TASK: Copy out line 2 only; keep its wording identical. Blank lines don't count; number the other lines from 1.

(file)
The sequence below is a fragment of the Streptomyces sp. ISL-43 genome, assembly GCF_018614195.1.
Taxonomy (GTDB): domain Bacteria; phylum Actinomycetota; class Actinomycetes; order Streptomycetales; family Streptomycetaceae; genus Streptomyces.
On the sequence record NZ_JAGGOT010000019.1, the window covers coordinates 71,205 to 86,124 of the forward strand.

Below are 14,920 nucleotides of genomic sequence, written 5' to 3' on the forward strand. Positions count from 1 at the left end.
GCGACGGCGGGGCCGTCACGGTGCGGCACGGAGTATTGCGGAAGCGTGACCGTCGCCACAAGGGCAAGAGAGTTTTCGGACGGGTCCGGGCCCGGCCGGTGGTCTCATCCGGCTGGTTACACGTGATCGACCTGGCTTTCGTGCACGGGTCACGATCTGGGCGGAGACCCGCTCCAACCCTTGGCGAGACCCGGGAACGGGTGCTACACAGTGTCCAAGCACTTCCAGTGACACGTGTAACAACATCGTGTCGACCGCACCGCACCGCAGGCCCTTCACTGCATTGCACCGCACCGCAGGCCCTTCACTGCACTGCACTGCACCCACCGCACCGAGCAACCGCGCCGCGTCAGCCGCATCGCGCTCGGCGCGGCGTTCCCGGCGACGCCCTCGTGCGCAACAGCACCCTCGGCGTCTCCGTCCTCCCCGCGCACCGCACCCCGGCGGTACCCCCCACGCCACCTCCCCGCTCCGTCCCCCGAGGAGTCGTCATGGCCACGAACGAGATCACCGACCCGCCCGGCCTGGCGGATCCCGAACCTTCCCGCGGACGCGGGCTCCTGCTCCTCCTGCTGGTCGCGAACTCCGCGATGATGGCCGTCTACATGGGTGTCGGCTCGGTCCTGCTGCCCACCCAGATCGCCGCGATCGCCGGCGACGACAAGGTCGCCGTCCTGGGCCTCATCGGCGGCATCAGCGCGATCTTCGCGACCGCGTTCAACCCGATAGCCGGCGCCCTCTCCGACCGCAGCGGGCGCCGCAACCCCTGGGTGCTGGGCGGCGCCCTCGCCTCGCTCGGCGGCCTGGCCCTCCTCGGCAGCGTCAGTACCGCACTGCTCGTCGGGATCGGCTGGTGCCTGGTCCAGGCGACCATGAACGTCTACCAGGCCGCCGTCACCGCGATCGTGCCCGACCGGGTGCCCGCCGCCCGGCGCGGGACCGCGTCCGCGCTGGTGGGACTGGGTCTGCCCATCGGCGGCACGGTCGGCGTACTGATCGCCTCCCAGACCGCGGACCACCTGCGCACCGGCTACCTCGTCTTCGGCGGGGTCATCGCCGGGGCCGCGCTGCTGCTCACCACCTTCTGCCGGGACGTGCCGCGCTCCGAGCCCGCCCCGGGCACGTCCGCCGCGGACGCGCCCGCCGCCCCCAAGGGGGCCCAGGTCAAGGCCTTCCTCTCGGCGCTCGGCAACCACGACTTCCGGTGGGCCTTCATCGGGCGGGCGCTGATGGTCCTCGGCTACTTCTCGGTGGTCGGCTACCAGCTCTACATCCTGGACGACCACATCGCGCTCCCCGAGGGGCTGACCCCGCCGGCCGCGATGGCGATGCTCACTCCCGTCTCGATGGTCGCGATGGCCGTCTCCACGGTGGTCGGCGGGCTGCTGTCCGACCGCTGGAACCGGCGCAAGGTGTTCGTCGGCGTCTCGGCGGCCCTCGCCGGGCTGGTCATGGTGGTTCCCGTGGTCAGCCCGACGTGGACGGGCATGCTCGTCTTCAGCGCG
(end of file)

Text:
Taxonomy (GTDB): domain Bacteria; phylum Actinomycetota; class Actinomycetes; order Streptomycetales; family Streptomycetaceae; genus Streptomyces.